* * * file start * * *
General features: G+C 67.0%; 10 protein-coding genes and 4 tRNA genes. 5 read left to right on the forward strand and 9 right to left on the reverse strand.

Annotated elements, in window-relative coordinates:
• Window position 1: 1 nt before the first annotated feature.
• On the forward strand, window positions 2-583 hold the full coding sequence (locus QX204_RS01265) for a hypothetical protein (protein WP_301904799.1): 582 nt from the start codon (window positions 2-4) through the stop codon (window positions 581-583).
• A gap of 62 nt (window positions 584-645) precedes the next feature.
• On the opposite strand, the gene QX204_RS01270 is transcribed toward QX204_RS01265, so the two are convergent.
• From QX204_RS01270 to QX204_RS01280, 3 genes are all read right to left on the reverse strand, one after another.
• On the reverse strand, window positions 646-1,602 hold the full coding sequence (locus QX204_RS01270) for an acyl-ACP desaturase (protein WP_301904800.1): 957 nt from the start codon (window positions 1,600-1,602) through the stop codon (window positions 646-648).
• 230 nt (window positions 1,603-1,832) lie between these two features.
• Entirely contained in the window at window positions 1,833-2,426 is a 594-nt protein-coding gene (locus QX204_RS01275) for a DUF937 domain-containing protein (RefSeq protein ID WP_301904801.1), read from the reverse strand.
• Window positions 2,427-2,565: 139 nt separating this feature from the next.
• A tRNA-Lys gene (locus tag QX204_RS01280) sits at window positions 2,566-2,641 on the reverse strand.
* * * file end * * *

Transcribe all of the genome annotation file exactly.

General features: G+C 67.0%; 10 protein-coding genes and 4 tRNA genes. 5 read left to right on the forward strand and 9 right to left on the reverse strand.

Annotated elements, in window-relative coordinates:
• Window position 1: 1 nt before the first annotated feature.
• On the forward strand, window positions 2-583 hold the full coding sequence (locus QX204_RS01265) for a hypothetical protein (protein WP_301904799.1): 582 nt from the start codon (window positions 2-4) through the stop codon (window positions 581-583).
• A gap of 62 nt (window positions 584-645) precedes the next feature.
• On the opposite strand, the gene QX204_RS01270 is transcribed toward QX204_RS01265, so the two are convergent.
• From QX204_RS01270 to QX204_RS01280, 3 genes are all read right to left on the reverse strand, one after another.
• On the reverse strand, window positions 646-1,602 hold the full coding sequence (locus QX204_RS01270) for an acyl-ACP desaturase (protein WP_301904800.1): 957 nt from the start codon (window positions 1,600-1,602) through the stop codon (window positions 646-648).
• 230 nt (window positions 1,603-1,832) lie between these two features.
• Entirely contained in the window at window positions 1,833-2,426 is a 594-nt protein-coding gene (locus QX204_RS01275) for a DUF937 domain-containing protein (RefSeq protein ID WP_301904801.1), read from the reverse strand.
• Window positions 2,427-2,565: 139 nt separating this feature from the next.
• A tRNA-Lys gene (locus tag QX204_RS01280) sits at window positions 2,566-2,641 on the reverse strand.